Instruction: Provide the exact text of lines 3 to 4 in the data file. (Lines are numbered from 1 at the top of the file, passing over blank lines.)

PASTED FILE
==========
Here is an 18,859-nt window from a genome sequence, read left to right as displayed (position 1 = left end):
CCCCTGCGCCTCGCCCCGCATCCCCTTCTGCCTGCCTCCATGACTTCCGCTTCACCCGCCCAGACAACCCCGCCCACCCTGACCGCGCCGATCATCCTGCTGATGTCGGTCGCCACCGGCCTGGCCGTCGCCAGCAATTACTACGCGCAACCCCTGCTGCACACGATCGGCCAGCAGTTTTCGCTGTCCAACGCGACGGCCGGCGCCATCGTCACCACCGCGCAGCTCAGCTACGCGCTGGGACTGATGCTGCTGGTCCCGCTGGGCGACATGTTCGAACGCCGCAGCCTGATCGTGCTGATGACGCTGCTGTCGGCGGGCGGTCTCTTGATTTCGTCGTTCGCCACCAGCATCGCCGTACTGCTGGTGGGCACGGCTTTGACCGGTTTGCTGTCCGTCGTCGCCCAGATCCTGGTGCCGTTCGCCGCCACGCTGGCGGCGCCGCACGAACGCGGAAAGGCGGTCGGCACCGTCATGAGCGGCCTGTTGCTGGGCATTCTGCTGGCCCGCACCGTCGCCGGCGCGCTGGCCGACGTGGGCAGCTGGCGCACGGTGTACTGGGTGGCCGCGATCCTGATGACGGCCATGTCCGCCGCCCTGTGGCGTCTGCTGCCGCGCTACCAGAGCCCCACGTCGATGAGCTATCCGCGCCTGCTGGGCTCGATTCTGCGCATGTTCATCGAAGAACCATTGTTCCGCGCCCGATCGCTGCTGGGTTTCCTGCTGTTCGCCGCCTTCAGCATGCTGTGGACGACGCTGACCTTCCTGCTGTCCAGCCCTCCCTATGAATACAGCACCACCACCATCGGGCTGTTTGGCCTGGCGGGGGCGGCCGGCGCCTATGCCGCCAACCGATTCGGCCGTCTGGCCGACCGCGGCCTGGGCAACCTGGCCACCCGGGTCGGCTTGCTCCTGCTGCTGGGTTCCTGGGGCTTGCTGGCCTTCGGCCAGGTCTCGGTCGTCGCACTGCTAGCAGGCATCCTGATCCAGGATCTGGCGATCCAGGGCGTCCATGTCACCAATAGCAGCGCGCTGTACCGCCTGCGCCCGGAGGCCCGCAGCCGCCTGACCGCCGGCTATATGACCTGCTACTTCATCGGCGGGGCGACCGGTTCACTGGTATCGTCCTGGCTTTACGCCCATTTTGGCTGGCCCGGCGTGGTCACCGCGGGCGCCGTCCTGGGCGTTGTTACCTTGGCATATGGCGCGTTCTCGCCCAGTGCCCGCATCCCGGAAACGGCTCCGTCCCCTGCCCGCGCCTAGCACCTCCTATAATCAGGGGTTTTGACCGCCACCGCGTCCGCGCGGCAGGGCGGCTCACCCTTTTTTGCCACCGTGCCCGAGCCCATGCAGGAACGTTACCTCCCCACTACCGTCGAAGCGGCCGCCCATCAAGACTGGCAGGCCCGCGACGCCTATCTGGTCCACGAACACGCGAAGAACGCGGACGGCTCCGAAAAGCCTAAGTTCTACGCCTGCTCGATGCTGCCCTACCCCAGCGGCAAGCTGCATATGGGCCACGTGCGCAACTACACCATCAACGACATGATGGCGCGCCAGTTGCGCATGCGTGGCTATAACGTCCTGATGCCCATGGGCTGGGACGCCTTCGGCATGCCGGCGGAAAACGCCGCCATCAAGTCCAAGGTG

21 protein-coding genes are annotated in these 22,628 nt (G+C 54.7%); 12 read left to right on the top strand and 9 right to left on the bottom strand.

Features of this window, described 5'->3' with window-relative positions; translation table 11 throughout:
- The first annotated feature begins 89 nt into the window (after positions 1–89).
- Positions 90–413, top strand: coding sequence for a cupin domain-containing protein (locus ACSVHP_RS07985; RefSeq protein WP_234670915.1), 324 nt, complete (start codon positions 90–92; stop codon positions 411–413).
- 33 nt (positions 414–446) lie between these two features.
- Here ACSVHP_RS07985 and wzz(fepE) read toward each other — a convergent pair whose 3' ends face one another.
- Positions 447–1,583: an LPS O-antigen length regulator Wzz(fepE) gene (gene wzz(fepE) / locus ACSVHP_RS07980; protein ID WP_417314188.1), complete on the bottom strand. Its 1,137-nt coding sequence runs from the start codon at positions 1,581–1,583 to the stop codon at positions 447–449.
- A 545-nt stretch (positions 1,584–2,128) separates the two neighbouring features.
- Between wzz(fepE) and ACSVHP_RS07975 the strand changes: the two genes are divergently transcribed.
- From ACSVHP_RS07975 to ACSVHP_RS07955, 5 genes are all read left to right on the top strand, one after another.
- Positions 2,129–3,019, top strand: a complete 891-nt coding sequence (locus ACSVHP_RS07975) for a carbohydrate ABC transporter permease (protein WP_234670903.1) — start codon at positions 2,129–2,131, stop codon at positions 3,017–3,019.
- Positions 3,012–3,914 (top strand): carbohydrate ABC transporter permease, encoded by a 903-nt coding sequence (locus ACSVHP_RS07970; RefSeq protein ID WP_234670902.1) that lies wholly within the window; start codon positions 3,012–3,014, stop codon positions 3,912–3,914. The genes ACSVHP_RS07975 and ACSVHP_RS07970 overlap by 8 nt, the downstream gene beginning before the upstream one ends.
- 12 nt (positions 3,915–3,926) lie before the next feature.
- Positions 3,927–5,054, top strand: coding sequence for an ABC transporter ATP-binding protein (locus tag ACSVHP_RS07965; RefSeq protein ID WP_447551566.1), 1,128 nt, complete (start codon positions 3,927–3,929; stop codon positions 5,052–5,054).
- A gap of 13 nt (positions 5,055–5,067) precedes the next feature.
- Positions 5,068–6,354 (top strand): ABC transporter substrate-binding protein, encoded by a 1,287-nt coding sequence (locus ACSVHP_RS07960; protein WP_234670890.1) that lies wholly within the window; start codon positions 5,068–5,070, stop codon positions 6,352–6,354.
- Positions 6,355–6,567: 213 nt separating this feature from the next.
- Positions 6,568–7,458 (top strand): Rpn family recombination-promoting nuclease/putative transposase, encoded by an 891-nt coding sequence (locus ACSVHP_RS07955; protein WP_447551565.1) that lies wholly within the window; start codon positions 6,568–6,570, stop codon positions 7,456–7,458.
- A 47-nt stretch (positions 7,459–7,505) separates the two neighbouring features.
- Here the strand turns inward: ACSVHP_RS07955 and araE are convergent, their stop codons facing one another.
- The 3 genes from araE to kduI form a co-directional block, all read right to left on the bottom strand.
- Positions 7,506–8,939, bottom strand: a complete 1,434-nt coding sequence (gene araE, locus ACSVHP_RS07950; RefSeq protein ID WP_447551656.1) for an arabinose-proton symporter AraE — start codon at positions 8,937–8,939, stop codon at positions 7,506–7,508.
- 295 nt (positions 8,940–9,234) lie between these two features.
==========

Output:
21 protein-coding genes are annotated in these 22,628 nt (G+C 54.7%); 12 read left to right on the top strand and 9 right to left on the bottom strand.

Features of this window, described 5'->3' with window-relative positions; translation table 11 throughout: